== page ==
My watch in fastboot

Sweet Watchface - Timely

Even more amazingly, running on that tiny package of hardware is some live multitasking:

Systemd on my servers, laptop and watch???

This is what makes me happiest of all:

● bass
    State: running
     Jobs: 0 queued
   Failed: 0 units
    Since: Thu 1970-01-01 01:02:57 UTC; 46 years 11 months ago
   CGroup: /
           │ └─user-1000.slice
           │   └─user@1000.service
           │     ├─msyncd.service
           │     │ └─565 /usr/bin/invoker -G -o -s --type=qt5 /usr/bin/msyncd...
           │     ├─booster-qt5.service
           │     │ ├─548 /usr/libexec/mapplauncherd/booster-qt5 --systemd --b...
           │     │ ├─562 /usr/bin/msyncd
           │     │ └─584 booster [qt5]
           │     ├─dbus.service
           │     │ ├─537 /usr/bin/dbus-daemon --session --address=systemd: --...
           │     │ ├─576 /usr/libexec/dconf-service
           │     │ └─587 /usr/bin/profiled
           │     ├─asteroid-launcher.service
           │     │ ├─ 555 /usr/bin/lipstick -plugin evdevtouch:/dev/input/eve...
           │     │ ├─ 999 /usr/bin/invoker --single-instance --type=qtcompone...
           │     │ ├─1008 /usr/bin/invoker --single-instance --type=qtcompone...
           │     │ ├─1022 /usr/bin/invoker --single-instance --type=qtcompone...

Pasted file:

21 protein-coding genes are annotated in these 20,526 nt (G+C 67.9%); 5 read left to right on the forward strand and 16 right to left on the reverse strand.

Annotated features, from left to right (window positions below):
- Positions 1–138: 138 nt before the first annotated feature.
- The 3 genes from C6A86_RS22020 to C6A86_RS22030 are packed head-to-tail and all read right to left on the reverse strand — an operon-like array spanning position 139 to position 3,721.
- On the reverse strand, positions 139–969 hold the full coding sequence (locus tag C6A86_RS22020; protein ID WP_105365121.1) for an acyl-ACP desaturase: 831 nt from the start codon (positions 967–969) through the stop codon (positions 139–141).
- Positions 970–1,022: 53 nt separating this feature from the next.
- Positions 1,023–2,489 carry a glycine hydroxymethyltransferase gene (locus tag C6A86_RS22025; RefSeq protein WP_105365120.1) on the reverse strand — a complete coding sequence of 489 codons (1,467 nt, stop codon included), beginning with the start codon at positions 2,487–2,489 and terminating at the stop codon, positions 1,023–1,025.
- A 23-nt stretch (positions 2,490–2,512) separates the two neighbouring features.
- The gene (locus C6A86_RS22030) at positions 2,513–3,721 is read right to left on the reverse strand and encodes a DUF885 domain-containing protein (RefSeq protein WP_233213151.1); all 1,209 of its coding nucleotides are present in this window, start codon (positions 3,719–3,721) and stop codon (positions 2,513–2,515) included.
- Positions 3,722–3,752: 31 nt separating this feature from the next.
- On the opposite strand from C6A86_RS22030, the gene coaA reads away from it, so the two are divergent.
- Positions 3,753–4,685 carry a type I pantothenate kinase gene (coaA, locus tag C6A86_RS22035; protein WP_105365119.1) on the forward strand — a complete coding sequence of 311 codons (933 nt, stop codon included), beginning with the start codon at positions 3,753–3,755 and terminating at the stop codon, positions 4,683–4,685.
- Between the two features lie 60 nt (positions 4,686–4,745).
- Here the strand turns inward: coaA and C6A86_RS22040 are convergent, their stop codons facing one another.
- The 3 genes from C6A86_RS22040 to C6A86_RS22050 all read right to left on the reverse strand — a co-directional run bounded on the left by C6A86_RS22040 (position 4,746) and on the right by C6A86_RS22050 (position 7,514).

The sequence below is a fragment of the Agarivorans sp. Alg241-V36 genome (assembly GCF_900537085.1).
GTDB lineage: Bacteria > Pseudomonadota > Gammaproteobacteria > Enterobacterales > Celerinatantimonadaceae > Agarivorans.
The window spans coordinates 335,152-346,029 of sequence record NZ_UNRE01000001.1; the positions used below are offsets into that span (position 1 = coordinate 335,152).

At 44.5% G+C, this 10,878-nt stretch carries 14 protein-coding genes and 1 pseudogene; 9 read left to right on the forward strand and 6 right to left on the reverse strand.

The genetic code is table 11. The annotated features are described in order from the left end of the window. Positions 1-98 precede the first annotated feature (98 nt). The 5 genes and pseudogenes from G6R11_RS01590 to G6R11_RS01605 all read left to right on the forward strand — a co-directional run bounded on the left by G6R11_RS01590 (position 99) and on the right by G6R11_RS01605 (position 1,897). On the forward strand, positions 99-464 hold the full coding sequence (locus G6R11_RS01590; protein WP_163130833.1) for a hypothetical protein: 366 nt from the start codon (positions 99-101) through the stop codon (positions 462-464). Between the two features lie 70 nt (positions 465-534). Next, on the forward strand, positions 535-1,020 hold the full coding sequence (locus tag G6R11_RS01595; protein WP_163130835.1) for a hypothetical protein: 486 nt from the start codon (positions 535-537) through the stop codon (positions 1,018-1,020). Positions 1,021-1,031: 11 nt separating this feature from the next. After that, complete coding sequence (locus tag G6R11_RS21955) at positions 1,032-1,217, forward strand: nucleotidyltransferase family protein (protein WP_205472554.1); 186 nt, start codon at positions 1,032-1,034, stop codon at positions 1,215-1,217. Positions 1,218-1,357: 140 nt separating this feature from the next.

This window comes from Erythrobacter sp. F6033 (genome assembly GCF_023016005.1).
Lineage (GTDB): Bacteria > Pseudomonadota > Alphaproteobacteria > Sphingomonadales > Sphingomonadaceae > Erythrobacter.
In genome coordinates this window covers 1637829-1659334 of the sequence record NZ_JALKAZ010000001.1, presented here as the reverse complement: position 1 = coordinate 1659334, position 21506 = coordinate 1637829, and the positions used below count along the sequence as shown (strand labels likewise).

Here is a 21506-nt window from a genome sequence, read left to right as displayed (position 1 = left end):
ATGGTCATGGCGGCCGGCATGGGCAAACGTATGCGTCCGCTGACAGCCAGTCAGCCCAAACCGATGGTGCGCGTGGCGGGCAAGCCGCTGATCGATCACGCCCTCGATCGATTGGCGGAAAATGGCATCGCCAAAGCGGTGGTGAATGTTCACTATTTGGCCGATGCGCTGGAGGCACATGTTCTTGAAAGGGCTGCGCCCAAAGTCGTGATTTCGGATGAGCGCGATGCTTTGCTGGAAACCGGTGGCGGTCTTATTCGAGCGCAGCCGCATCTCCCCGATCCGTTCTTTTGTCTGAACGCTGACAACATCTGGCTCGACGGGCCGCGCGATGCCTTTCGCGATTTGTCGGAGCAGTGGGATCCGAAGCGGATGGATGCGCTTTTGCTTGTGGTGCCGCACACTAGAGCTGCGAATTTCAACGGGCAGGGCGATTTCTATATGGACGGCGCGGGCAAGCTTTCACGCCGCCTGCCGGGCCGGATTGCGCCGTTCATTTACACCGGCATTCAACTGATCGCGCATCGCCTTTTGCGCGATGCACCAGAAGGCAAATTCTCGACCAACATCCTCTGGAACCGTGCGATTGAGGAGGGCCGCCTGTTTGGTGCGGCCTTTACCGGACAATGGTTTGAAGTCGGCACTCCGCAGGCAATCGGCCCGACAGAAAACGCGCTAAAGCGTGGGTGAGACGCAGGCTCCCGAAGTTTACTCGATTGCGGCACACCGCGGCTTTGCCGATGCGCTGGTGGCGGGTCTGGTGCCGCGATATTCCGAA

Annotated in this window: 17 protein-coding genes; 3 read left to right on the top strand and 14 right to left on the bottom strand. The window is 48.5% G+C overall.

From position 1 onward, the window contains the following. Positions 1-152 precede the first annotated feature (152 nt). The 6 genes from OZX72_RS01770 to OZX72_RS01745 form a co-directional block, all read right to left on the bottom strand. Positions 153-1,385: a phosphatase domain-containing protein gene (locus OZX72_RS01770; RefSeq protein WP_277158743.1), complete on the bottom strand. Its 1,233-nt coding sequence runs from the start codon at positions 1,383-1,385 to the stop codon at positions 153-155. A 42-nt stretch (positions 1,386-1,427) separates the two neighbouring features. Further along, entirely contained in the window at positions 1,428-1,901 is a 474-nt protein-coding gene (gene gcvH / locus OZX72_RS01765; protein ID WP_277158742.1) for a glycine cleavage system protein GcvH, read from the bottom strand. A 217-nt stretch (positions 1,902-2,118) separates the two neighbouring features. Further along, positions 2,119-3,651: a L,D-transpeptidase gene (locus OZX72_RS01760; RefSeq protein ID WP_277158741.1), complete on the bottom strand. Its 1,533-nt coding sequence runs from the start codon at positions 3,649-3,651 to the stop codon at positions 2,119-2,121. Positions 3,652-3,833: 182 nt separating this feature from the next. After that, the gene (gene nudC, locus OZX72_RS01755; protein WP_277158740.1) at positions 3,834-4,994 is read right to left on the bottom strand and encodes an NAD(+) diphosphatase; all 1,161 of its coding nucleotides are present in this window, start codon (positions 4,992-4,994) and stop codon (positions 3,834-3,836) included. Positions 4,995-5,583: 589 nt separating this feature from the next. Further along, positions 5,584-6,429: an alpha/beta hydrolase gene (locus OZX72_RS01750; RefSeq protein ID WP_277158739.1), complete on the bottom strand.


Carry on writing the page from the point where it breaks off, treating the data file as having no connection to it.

│     │ └─1036 /usr/bin/invoker --single-instance --type=qtcompone...
           │     ├─asteroid-btsyncd.service
           │     │ └─534 /usr/bin/asteroid-btsyncd
           │     ├─booster-generic.service
           │     │ ├─533 /usr/libexec/mapplauncherd/booster-generic --systemd...
           │     │ └─543 booster [generic]
           │     ├─statefs.service
           │     │ └─553 /usr/bin/statefs /run/user/1000/state -f -o allow_ot...
           │     ├─timed-qt5.service
           │     │ └─531 /usr/bin/timed-qt5 --systemd
           │     ├─booster-qtcomponents-qt5.service
           │     │ ├─ 530 /usr/libexec/mapplauncherd/booster-qtcomponents-qt5...
           │     │ ├─ 941 /usr/bin/asteroid-timer
           │     │ ├─1000 /usr/bin/asteroid-calculator
           │     │ ├─1009 /usr/bin/asteroid-weather
           │     │ ├─1023 /usr/bin/asteroid-stopwatch